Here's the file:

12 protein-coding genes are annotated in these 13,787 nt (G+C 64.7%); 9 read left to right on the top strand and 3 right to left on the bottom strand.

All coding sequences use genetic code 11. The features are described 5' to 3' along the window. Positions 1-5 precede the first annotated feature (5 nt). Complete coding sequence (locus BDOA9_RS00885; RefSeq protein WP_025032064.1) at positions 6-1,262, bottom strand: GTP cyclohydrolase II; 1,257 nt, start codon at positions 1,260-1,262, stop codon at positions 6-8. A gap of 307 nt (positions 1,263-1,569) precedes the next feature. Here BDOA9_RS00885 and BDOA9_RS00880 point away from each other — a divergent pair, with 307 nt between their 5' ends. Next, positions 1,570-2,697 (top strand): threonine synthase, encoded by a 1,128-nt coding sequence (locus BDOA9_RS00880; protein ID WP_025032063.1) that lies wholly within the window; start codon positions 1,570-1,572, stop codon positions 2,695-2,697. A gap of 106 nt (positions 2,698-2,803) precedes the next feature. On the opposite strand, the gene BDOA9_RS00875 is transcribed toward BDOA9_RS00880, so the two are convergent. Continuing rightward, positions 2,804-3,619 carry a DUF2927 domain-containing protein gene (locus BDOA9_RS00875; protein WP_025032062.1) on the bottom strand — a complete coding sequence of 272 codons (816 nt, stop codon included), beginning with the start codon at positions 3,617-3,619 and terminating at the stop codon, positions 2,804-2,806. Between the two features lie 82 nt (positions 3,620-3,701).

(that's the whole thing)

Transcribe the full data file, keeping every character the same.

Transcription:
12 protein-coding genes are annotated in these 13,787 nt (G+C 64.7%); 9 read left to right on the top strand and 3 right to left on the bottom strand.

All coding sequences use genetic code 11. The features are described 5' to 3' along the window. Positions 1-5 precede the first annotated feature (5 nt). Complete coding sequence (locus BDOA9_RS00885; RefSeq protein WP_025032064.1) at positions 6-1,262, bottom strand: GTP cyclohydrolase II; 1,257 nt, start codon at positions 1,260-1,262, stop codon at positions 6-8. A gap of 307 nt (positions 1,263-1,569) precedes the next feature. Here BDOA9_RS00885 and BDOA9_RS00880 point away from each other — a divergent pair, with 307 nt between their 5' ends. Next, positions 1,570-2,697 (top strand): threonine synthase, encoded by a 1,128-nt coding sequence (locus BDOA9_RS00880; protein ID WP_025032063.1) that lies wholly within the window; start codon positions 1,570-1,572, stop codon positions 2,695-2,697. A gap of 106 nt (positions 2,698-2,803) precedes the next feature. On the opposite strand, the gene BDOA9_RS00875 is transcribed toward BDOA9_RS00880, so the two are convergent. Continuing rightward, positions 2,804-3,619 carry a DUF2927 domain-containing protein gene (locus BDOA9_RS00875; protein WP_025032062.1) on the bottom strand — a complete coding sequence of 272 codons (816 nt, stop codon included), beginning with the start codon at positions 3,617-3,619 and terminating at the stop codon, positions 2,804-2,806. Between the two features lie 82 nt (positions 3,620-3,701).